And that unusual, unexpected quality is apparent from its opening sequence, where an ambitious young man patiently waits in his one-room apartment for the phone call that will set him on his career of contract killing, to its last, where the now seasoned killer’s careful methodology is betrayed by an unforeseen variable. Unflappably cool Vince Edwards, best known as the earnest young doctor in the early ‘60s TV series Ben Casey, embodies that strange mixture of cautiousness and viciousness, willing to take a week-and-a-half-long tour of Southern California just to throw any possible surveillance off his tracks or pay a fired maid a C-note just to learn that her former employer likes to watch TV every morning. That these slow-building sequences have ferociously sudden and unexpectedly violent pay-offs make this Murder By Contract all the more shocking for coming out of the blasé rhythms of everyday life.

With its droning solo guitar score, linking the ceaseless flow of rigid schedules, ledger-marks, and set routines to throat-slittings, knife-gougings and remote explosions, the economy of means is clearly reflected in its economy of style. Murder is purely transactional, or “strictly business” as The Godfather (1972) would later have it, for our single-minded anti-hero, with one more tally on the account book bringing him ever-closer to his ultimate goal of that $28,000 house on the Ohio River, free and clear. Compressed to 81 minutes, the background blur of cheap motel rooms, endless car rides, line of storefronts, stretching golf courses, and steep cliffs overlooking exclusive beach property are all that stand between this uniquely American cipher and his uniquely American dream of affluence and leisure. If he is lucky and ruthless enough to grab it, that is.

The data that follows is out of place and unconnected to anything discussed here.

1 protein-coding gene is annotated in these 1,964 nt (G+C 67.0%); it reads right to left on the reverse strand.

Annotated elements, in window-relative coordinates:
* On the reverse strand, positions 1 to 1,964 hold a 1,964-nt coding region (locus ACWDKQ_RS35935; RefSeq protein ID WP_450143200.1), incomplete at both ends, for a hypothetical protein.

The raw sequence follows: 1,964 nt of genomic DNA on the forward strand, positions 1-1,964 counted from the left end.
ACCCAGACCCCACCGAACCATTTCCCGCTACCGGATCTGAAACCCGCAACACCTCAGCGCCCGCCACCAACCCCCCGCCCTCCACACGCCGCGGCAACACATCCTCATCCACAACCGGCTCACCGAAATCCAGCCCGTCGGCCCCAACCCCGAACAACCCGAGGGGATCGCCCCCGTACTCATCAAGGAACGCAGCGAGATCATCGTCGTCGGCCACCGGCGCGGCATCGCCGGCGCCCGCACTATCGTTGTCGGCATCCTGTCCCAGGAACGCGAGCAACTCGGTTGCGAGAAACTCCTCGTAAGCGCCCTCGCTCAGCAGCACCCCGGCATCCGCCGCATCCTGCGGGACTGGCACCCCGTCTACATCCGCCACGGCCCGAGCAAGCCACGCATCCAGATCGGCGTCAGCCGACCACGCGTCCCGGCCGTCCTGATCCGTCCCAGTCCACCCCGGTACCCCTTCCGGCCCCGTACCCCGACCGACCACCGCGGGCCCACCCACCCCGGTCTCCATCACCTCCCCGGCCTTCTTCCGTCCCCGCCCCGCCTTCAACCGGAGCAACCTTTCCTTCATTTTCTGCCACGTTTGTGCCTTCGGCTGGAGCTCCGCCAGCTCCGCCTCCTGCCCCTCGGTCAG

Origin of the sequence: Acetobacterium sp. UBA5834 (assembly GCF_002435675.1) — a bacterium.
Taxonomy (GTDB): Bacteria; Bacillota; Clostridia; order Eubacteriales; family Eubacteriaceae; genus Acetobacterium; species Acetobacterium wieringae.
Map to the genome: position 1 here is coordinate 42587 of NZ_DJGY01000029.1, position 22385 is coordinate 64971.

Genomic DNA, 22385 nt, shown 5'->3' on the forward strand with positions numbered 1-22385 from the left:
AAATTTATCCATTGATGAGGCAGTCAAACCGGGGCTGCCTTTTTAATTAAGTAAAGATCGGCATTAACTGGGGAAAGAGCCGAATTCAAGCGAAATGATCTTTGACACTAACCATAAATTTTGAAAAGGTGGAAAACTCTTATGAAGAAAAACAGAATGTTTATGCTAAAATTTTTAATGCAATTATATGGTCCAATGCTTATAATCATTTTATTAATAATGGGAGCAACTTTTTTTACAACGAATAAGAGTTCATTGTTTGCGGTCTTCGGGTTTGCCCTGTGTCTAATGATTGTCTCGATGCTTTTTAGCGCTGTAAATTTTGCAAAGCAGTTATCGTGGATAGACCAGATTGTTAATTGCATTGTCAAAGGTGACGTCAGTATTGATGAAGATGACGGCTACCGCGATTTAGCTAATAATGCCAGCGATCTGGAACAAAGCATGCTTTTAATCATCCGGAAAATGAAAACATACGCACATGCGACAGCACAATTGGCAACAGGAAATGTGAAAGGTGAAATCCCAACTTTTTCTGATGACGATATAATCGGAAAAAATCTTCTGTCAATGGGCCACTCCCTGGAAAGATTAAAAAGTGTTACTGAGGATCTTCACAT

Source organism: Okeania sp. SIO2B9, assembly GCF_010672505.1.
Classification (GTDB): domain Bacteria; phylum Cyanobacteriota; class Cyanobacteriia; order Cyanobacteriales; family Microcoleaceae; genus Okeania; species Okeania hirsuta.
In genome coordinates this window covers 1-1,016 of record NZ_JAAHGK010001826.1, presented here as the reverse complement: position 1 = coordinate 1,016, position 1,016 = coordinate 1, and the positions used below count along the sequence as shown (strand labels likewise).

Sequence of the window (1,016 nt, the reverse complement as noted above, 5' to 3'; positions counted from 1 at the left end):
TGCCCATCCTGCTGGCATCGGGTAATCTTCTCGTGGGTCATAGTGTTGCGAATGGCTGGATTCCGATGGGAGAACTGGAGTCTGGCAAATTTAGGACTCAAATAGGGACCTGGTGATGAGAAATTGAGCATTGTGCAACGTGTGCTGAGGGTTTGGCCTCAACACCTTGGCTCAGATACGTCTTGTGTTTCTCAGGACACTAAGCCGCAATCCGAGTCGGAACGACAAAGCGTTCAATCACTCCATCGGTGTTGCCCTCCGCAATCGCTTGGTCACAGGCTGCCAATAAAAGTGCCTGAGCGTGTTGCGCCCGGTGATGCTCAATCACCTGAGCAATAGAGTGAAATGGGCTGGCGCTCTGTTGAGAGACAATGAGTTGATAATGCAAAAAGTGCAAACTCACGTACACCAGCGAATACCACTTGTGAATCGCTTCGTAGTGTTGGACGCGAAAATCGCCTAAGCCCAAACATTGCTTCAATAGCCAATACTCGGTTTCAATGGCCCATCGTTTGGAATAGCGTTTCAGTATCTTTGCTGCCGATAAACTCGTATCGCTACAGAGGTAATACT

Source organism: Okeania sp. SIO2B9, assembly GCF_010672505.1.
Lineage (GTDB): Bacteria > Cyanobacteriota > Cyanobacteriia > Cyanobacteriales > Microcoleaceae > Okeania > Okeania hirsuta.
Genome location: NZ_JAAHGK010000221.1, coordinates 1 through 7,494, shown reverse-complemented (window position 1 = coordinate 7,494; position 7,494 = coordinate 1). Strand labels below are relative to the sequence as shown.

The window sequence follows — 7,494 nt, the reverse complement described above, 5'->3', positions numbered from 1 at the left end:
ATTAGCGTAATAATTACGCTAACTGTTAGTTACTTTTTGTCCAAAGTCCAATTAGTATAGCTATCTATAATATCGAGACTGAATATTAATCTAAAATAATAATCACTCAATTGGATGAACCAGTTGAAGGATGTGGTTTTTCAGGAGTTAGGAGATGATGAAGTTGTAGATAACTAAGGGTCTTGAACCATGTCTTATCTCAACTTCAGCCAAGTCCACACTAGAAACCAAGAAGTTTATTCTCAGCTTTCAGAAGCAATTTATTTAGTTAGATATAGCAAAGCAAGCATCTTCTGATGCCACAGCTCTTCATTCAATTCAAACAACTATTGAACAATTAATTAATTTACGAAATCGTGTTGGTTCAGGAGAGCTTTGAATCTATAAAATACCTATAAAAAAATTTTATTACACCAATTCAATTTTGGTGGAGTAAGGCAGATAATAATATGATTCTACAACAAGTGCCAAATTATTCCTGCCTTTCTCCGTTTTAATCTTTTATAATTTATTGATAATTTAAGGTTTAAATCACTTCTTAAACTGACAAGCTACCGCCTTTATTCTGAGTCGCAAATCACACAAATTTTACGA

Released in 1958, the year often cited as the endpoint for classic Film Noir both as a style and genre, Murder by Contract offers an interesting contrast with another famous Noir released that same year, Orson Welles’s Touch of Evil. With its baroque camerawork and extreme characterizations, the latter film plays as big and broad as Welles’s lumbering, slobbering, sweating Sgt. Hank Quinlan, while Vince Edward’s lean, sleek, focused Claude, or whatever his real name might be, acts front-and-center for Murder by Contract’s more tight, economical charms. Like the genre itself, laid disassembled and bare on the screen for less than six reels, romance, greed, self-deception, and all the other motivating factors of a decade-and-a-half of past Noirs are distilled to its purest essence of, quite simply, and starkly, murder for money.

Branded to Kill


by Paul Hibbard

Seijun Suzuki’s Branded to Kill is to Noir what his Japanese successor Nobuhiko Obayashi’s House is to horror. This is cinema in the form of lucidity.  Hanada is a hired killer, the number three killer in all of Japan, and though he would rather sniff rice than work his way up the ranks to number one, fate has other plans for him.

Hanada has chance after chance to prove himself, and he does, almost by falling upwards. A lot of this doesn’t make sense, and what does may feel silly in its symbolism, like the third act taking place in a literal boxing ring. But there’s a coolness and style to Suzuki’s style that is intoxicating. If your exposure to Japanese cinema is Kurosawa and Ozu, two vastly different filmmakers, I wouldn’t try to place Branded to Kill in the spectrum. This feels more like Bunuel, or Japan’s answer to Godard’s Pierrot Le Fou.